London is quiet

By | Category: Travel tips & opinions

Last week I made a day-trip to London, the first time I had been in the capital for twenty months.

Looking down Baker Street towards Oxford Street. I’ve never seen so much tarmac and so few vehicles!

I was in the Edgware Road and Euston Road, not major tourist thoroughfares other than to go to the Plantarium, Madame Tussauds and to visit the Sherlock Holmes Museum but very busy at the best of times in a busy November.

Except it wasn’t particularly busy. I can gauge that with the ease that I crossed the Euston Road and the fact that I could see pavements and wasn’t being jostled by the determined Londoners striding down the streets.

Talking to others who remembered London back in January 2020, they also agreed that London was quieter than when they knew it. One who had been down in Kensington said it was almost like being there between Christmas Day and New Year – eerily quiet!

I haven’t been to any of our big cities other than London and Plymouth since 2019. Birmingham, Bristol, Cardiff, Edinburgh, Glasgow Leeds, Manchester – places I used to visit a couple of times a year at least – could be just like London for all I know.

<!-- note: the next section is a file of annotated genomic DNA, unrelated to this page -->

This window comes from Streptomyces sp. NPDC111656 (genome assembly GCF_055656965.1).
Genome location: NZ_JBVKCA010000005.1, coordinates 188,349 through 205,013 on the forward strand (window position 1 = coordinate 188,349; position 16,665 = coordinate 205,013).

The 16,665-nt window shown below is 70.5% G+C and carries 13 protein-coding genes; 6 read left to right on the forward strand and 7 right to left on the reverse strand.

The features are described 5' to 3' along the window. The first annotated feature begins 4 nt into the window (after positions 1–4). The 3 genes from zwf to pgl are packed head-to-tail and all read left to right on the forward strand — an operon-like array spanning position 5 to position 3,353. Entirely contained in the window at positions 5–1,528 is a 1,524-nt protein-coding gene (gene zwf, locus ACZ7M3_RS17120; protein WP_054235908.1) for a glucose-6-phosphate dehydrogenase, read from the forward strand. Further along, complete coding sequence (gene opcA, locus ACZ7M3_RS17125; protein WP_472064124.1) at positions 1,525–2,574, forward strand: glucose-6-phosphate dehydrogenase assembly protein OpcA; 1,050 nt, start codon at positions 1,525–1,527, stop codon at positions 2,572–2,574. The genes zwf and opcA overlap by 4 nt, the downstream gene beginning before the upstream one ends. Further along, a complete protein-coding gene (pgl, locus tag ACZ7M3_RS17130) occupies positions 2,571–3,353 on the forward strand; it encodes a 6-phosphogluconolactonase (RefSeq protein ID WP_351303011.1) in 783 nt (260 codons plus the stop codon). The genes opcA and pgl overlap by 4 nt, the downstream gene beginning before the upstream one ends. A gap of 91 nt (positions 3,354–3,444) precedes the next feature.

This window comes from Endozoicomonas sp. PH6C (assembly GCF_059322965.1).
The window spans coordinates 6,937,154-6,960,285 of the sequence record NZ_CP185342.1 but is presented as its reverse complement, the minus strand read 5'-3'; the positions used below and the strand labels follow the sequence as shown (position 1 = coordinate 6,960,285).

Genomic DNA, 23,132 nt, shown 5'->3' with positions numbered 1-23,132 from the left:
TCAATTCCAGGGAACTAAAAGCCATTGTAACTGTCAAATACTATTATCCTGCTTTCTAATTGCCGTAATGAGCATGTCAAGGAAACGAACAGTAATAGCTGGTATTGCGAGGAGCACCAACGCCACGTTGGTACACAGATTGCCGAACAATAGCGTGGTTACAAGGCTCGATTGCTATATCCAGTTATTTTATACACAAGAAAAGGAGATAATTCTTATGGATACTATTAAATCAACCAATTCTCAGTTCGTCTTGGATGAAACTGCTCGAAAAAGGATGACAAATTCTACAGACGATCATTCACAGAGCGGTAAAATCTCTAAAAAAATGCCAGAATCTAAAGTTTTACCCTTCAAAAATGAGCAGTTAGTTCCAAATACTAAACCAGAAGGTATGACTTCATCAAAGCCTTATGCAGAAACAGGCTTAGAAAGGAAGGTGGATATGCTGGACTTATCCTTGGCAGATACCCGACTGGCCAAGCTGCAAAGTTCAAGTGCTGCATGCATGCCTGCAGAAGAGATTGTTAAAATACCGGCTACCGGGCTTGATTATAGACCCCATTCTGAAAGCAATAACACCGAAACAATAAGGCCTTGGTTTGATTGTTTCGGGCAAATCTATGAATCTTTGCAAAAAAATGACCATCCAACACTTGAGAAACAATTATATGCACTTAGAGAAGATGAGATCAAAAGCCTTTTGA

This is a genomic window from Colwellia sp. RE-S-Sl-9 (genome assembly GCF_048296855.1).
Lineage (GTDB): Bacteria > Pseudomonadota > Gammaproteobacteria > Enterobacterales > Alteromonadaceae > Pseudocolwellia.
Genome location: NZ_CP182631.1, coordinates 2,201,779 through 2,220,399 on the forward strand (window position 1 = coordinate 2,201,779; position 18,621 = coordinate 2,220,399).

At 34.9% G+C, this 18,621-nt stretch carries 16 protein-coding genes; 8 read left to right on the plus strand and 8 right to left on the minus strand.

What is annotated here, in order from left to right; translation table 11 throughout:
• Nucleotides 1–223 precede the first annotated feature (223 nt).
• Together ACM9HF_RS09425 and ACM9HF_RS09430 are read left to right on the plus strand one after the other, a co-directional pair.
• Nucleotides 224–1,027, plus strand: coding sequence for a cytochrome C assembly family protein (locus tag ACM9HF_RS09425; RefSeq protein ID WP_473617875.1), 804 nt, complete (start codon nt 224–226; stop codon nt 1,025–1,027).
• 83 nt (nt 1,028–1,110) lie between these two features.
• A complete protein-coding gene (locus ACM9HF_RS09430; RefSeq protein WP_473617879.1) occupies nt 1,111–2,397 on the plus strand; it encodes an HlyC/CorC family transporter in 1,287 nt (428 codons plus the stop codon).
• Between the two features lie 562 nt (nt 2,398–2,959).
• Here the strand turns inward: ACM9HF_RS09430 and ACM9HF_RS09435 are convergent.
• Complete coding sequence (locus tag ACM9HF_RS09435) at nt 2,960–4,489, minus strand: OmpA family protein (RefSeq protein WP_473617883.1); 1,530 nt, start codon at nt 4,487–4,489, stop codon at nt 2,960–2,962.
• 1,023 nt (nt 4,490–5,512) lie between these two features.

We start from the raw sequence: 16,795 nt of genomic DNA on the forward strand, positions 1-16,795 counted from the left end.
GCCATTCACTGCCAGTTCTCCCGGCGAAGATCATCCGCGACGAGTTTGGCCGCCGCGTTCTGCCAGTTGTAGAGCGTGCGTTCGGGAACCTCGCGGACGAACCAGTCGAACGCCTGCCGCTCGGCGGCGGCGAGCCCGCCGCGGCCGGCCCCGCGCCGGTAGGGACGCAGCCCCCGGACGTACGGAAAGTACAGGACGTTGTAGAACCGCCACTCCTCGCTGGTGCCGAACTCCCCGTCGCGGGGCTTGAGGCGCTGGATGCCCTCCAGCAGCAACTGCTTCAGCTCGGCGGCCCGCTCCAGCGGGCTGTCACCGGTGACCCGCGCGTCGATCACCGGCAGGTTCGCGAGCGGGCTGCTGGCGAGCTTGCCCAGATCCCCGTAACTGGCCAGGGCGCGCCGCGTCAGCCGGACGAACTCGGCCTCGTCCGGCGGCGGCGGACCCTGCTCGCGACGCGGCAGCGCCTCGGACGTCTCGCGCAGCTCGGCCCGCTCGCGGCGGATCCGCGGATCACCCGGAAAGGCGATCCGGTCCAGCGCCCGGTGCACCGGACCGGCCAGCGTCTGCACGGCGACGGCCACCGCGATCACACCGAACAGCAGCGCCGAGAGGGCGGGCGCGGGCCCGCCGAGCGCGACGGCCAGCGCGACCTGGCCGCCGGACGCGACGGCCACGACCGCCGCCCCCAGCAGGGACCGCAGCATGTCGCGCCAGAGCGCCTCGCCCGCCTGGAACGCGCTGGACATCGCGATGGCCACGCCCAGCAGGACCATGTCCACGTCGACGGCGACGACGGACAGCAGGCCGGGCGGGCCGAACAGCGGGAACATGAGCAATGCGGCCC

As I passed through Reading on the train, there were far fewer people on the station. My train would normally be ten coaches and packed after leaving Bristol Parkway. That day it was just five and there were still seats after Reading, an almost unheard of thing back in 2019.

The first train leaving London that I could catch on a super-saver leaves just after 7.15 in the evening. It used to be a scarp to get onto the train to get a seat with people carefully workin g out from which platform the train would leave in order to give them a better chance. That day there were free seats as we left and people could walk up and down, something unknown on that service for years.

Smaller places like Cowbridge, Totnes, Haverfordwest, Abergavenny, Redhill, Aberystwyth and Dartmouth seem busier per population numbers than London.

Could it be that people are staying local or not getting out and about as much as they once were?

Despite there being fewer pantomimes scheduled or shows, London would normally have coachloads of visitors coming in for them and a stayover. Are people reluctant to travel because of increasing case numbers or have they found out that they don’t really need to travel further afield?

Given that organisations like the National Theatre stream content for a subscroption as well as provide streaming to local theatres/cinemas and that you can see some exhibitions online, some people might be wondering whether travel is worth the hassle.

Cities may be wondering whether this is a short term effect or not

If you enjoyed this post, please consider subscribing to the RSS feed to have future articles delivered to your feed reader.
Tags: ,